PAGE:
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Computing for Ordinary Mortals Hardcover

ISBN-13: 978-0199775309 ISBN-10: 0199775303 Edition: 1st

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Product Details

  • Hardcover: 256 pages
  • Publisher: Oxford University Press, USA; 1 edition (October 29, 2012)
  • Language: English
  • ISBN-10: 0199775303
  • ISBN-13: 978-0199775309
  • Product Dimensions: 8.5 x 5.5 x 0.9 inches
  • Shipping Weight: 13.6 ounces (View shipping rates and policies)
  • Average Customer Review: 5.0 out of 5 stars  See all reviews (1 customer review)
  • Amazon Best Sellers Rank: #414,899 in Books (See Top 100 in Books)

Editorial Reviews

Review

"Computing for Ordinary Mortals is a computer book for people who don't read computer books. It gives a straight-forward, basic look at how computers work, and is written for readers with no background in technology... The author really strikes the perfect balance between accuracy and understandability." - San Francisco Book Review

"[St. Amant's] stated goal is to provide enough information so anyone, from high school seniors thinking of studying computer science at university to bloggers writing about computer technologies, can analyze and discuss computing effectively. He succeeds admirably." - Technology and Society

From the Back Cover

"Reading this book reminded me why I got into computing in the first place. It's a stunning tale that begins with nascent computers from the 1800s and ends with some of the wonders of our time: computer graphics, artificial intelligence, and the Internet. Such a story could be impenetrable, but Professor St. Amant explains the arcana of computing with real-world stories and scenarios that will be accessible to everyone."
--JOE MARKS, former Vice President & Fellow, Disney Research

"High school and college students take the same required courses as their parents did, as if the Information Age hadn't happened. Mathematics is considered essential for all students, but computation, which runs the modern world and affects every aspect of our lives, is not. Who is brave and skillful enough to explain the technology of the Information Age? Rob St. Amant's wonderful Computing for Ordinary Mortals tells us how computers and software work, how they support large applications and industries, what's theoretically possible, and the important interface between humans and machines."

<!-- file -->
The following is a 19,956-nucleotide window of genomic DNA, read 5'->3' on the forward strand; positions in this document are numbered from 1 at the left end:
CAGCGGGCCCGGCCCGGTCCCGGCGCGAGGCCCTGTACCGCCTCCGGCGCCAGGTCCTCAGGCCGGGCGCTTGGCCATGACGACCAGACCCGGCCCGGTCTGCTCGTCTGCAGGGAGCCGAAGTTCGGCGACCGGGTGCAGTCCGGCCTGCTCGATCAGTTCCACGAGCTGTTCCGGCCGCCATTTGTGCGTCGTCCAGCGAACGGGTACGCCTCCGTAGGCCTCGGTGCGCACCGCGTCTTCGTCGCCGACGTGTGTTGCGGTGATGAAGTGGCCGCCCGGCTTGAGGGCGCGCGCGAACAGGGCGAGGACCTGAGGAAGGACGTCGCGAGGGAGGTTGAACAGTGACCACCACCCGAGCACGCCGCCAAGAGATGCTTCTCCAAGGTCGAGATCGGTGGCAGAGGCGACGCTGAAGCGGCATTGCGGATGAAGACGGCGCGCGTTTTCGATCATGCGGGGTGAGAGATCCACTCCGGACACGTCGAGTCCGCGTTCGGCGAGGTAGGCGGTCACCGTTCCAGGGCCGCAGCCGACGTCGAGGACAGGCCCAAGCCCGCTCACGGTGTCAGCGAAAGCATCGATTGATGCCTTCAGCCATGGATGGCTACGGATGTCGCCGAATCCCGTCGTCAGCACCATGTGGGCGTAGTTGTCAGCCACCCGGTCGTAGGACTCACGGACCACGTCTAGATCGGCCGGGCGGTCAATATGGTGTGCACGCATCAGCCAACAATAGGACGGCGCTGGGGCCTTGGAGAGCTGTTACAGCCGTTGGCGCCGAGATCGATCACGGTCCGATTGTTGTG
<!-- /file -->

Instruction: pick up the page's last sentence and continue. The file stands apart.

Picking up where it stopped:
--PAUL R. COHEN, Professor and Director, School of Information: Science, Technology and Arts, University of Arizona

"This text should be required for all high school students or university freshmen. Too often 'computer literacy' means little more than the ability to create a Power Point presentation or surf the web. Meanwhile computers are pervasive in work, school, and home settings--not to mention our mobile phones. Whether you want to be a knowledgeable worker, an empowered consumer, or a productive hobbyist, having a good intuition for the inner workings of computers will ease your fears and frustrations while guiding your actions along the way. Instead of penning a dry textbook full of technical details, St. Amant relies on metaphors and stories, from working in a bustling workplace (computer architecture), tending hiking trails (graph theory), planning renovations (algorithms), to running a family reunion (multi-tasking). Old-timers will recognize many favorite computer metaphors: pneumatic tubes (networking), recipes (programming), and puzzles (AI). The end result is a comprehensive and engaging introduction to modern computing."